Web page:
In 1929, Salvador Dalí (1904 - 1989) worked in Paris with Spanish film director and fellow student Luis Buñuel (1900 - 1983) on a film project so bizarre that it became legendary. It was the first film to deliberately shock the audience.

Report by Karla Ingleton Darocas ( (c)

Dalí composed most of this film and his symbolism is prevalent. Those familiar with Dalí's work will recognise the many metaphors in this film that are unique to Dalí.
Nowadays, we are used to dream-sequences in films and music videos that follow no clear logic and radically deviate from narrative tradition with non-sequential scenes and a lack of plot. Moreover, erotic scenes and nudity are the norm in today's films, but in Catholic Paris in 1929, this film was a scandal.

It was seminal for filmmakers like Alfred Hitchcock and the horror and thriller genre of popular cinema.


The original idea came from a conversation between Buñuel and Dalí about the dreams they had had. Dalí said he had dreamed of a handful of ants, while Buñuel said he had dreamed of the moon covered by a cloud, almost like an eye cut by a blade. From then on, they began to see what other ideas they could pick up from the subconscious.

The creators placed great emphasis on the fact that there should be no rational thought or action. The only rule was that nothing that was in any way symbolic or explainable could be used in the film. In fact, Buñuel said in the 1970s that the film did not want to represent or symbolise anything and therefore any meaning that critics or academics would find would have to be found through psychoanalysis.

This is also the reason why the film does not proceed chronologically, but follows an anti-pattern in which the scenes follow each other without any order. For example, the film begins with a sign that says "Once upon a time...", followed by a sign that says "Eight years later", although the characters do not seem to have changed in any way.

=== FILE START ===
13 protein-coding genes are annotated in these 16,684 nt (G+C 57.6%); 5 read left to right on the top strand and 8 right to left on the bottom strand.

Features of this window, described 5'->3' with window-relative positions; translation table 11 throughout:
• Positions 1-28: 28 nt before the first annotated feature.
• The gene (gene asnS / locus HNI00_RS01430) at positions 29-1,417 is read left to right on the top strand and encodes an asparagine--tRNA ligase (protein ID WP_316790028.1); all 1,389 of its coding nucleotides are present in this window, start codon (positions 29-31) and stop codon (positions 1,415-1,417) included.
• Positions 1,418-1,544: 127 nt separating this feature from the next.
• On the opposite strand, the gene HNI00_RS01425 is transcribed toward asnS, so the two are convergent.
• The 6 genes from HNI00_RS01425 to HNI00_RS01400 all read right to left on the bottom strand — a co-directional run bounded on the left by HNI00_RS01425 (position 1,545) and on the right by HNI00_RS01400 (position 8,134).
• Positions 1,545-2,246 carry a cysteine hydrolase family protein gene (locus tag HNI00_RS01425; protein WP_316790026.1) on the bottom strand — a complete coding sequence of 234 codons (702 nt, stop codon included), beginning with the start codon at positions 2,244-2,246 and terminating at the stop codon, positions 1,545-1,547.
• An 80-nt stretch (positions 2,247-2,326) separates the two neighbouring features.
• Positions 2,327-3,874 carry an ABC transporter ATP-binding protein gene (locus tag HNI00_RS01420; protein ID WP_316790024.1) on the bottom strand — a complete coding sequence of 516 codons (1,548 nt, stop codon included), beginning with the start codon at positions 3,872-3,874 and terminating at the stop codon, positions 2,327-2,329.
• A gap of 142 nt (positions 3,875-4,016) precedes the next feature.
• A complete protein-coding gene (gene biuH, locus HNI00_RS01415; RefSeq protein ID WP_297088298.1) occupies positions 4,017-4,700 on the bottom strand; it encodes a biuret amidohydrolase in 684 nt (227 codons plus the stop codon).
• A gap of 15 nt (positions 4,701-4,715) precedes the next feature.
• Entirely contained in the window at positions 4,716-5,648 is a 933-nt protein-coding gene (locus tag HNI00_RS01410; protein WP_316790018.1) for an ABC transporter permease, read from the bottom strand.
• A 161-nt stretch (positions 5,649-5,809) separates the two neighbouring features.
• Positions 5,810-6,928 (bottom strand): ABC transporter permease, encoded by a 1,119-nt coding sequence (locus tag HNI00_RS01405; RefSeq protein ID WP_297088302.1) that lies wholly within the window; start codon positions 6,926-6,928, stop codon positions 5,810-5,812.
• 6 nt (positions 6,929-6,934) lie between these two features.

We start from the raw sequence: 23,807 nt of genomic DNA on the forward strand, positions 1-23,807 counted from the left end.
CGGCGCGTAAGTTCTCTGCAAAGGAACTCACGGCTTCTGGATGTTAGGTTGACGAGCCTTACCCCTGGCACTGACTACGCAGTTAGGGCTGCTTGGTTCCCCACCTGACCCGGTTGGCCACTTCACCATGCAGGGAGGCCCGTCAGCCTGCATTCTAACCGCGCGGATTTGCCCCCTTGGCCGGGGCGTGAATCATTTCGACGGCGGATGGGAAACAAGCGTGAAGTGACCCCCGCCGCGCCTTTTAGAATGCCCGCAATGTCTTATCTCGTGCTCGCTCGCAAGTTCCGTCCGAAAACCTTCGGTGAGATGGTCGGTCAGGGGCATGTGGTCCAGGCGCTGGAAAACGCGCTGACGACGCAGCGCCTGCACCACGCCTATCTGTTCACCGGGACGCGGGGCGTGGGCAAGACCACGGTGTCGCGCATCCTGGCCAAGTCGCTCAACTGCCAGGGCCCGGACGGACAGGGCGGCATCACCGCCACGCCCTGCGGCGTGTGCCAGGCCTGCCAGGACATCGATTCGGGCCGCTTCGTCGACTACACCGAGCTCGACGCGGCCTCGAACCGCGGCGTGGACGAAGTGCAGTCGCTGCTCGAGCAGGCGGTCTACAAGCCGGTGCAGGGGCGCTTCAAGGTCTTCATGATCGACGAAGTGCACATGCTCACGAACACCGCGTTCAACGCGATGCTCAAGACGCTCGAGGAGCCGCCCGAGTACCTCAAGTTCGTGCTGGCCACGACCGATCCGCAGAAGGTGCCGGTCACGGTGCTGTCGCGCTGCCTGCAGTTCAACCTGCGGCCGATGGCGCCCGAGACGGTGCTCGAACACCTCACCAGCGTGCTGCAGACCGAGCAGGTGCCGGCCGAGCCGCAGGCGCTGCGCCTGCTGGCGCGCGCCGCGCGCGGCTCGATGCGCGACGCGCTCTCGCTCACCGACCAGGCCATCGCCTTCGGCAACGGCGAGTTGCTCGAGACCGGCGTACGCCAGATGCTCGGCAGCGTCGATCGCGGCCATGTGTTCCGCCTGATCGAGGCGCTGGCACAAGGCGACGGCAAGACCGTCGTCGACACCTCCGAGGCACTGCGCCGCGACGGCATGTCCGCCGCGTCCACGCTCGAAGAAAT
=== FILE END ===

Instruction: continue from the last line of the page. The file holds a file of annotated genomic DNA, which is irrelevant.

The scenes are full of strange images and mysterious special effects. The most famous scene, however, is undoubtedly the cut in the eye. Shot with strong lighting and the eye of a dead calf or goat, there are many strange scenes. 

At one point in the film, one of the characters grabs a pair of strings and starts pulling a collection of strange objects, including two pianos with dead donkeys, stone tablets with the Ten Commandments and two strange priests (one of them played by Salvador Dalí himself). There are those who claim that the donkeys refer to the work Platero y yo by Juan Ramón Jiménez, whom Buñuel hated as much as Dalí. There were supposed to be other scenes, including one with a couple of corpses covered in flies, but the money ran out, and they had to be cut.


Dalí and Buñuel anticipated a negative reaction from society in the late 1920s, so much so that they filled their pockets with stones in case there was a brawl at the premiere. To his surprise, audiences were fascinated by the film, and it became very popular among his Surrealist friends, so much so that both Dalí and Buñuel were accepted as members of the Surrealist group. Dalí once said that these positive reactions made screenings of the film less exciting, although he also assumed that the short screening time of Un Chien Andalou would be extended to 8 months.

Needless to say, the film takes an extremely sombre tone as both main characters commit suicide in successive years. But it is also for this reason that the film has become a cult film. In fact, Un Chien Andalou is still screened at various festivals around the world. 

The film has also greatly influenced many artists and musicians, including the Pixies. It has become a reference point for the strange and surreal and has therefore been mentioned in many books, films and TV series over the years.

After the success of Un Chien Andalou, Buñuel and Dalí wrote another film together called L'Age D'Or. However, shortly before the production of the tape, a dispute arose between the couple, so the painter did not take part in the production of the tape. This film also attempted to cause controversy as it was a direct attack on the Roman Catholic Church.